A Michigan woman is facing criminal charges in Wayne County for alleging that a Detroit police officer had sexually assaulted her. Velicia Stinson, 24, filed a charge on February 1 that an officer had sexually assaulted her. Wayne County Prosecutor Kym Worthy says the claim is a lie. Stinson is charged with felony filing of a false police report and may see up to four years in prison if convicted. "Investigation of the allegations and a review of the scout car in-car video did not support the sexual assault allegation filed by the defendant." Worthy's office said in a statement today.
"The alleged actions of Ms. Stinson will be prosecuted to the fullest extent of the law," Worthy said in a prepared statement. "Falsely reporting a sexual assault perpetuates the ugly stereotype that women are lying.” Worthy’s statement added, "This is one of the biggest barriers to eradicating sexual assault in this country, and a reason why there are untested kits sitting on shelves in police departments across the country." Charged on May 6, Stinson is free on a personal recognizance bond until her preliminary examination, which is set for May 26.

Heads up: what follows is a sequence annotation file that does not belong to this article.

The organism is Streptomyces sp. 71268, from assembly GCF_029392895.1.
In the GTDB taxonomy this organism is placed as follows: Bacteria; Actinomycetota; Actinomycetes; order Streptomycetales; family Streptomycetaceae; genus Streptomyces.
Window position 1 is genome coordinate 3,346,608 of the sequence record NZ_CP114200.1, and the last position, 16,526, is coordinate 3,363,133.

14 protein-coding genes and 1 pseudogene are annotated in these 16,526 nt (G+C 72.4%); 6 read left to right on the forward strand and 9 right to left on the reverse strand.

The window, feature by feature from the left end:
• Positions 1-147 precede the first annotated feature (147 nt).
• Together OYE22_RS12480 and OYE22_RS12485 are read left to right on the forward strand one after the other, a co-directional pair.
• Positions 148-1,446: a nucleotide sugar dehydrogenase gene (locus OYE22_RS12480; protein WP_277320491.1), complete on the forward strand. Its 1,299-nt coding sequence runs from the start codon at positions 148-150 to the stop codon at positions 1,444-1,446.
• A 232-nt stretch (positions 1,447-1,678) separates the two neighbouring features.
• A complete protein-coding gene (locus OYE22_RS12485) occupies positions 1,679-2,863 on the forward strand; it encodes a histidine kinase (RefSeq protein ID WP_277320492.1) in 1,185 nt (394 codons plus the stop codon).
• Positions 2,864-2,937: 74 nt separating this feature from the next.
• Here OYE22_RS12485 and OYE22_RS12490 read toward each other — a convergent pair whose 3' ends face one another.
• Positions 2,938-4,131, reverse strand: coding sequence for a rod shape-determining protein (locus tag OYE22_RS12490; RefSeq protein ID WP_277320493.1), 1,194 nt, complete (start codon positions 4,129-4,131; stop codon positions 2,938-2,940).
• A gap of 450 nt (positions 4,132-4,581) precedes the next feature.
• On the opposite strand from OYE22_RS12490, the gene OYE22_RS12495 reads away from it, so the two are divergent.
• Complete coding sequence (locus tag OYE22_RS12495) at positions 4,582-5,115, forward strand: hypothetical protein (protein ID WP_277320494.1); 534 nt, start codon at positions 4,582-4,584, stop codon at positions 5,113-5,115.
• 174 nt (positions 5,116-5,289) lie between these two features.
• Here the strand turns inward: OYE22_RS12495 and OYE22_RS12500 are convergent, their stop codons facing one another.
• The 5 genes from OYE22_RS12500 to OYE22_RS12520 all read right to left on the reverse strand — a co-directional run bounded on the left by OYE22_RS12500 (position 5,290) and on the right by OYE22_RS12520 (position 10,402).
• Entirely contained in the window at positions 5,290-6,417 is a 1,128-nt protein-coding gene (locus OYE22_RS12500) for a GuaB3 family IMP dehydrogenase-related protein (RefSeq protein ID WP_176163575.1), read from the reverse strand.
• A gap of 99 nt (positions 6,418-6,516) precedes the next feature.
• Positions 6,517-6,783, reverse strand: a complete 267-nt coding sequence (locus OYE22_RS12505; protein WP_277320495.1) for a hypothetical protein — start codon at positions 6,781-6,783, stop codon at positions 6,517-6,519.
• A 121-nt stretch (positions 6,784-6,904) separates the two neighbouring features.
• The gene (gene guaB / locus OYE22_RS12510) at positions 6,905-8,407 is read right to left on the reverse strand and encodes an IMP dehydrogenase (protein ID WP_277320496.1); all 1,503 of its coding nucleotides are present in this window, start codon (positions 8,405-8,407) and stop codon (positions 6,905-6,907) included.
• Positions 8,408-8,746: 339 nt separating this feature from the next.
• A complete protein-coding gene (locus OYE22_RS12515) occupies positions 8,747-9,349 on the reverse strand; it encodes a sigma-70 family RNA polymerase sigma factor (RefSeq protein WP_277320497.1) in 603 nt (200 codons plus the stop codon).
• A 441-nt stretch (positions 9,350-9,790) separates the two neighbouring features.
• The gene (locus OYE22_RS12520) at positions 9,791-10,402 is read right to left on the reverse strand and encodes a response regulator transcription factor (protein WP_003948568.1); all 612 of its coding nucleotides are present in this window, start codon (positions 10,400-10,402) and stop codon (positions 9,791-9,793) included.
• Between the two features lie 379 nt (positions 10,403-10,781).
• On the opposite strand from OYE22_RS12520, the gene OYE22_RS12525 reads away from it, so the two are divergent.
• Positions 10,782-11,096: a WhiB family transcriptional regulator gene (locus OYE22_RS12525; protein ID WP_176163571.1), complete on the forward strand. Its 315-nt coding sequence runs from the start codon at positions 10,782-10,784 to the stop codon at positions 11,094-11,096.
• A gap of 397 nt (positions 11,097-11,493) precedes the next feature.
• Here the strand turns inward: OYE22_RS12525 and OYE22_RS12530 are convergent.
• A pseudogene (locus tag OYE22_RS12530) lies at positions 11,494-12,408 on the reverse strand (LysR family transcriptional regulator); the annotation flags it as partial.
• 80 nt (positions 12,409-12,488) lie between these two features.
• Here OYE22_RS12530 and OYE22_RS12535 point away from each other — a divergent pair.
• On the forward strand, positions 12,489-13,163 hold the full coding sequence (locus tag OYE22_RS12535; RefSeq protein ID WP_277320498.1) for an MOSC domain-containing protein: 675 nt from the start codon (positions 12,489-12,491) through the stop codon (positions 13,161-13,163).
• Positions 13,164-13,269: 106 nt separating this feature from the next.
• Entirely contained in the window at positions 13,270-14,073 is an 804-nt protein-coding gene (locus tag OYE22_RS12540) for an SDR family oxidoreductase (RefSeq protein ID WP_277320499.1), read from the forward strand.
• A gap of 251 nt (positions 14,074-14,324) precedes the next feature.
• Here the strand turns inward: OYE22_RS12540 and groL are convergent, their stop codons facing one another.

Worthy has said in the past that she was the victim of an unreported rape while attending Notre Dame University. In 2009, she learned that the Detroit Crime Lab had over 11,000 rape kits, some decades old, sitting idly in a warehouse. Since then, Worthy has sought to investigate the thousands of rape kits left untested by the Detroit police department. Widespread publicity of the untested rape kids led police across the country to see to their own untested rape kits, revealing it was an unresolved national issue.
Worthy said two years ago that many crimes, including rapes and killings, would have been avoided had Detroit police and its now-defunct crime lab not let the kits languish. Funding from grants and donations has led to the testing of some of the untested rape kits. Of 1,600 kits tested, DNA samples led to the arrests of 100 serial rapists. Fifty-nine percent of the DNA tested matched DNA submitted to the national database (CODIS, the Combined DNA Index System), leading to 14 prosecutions.
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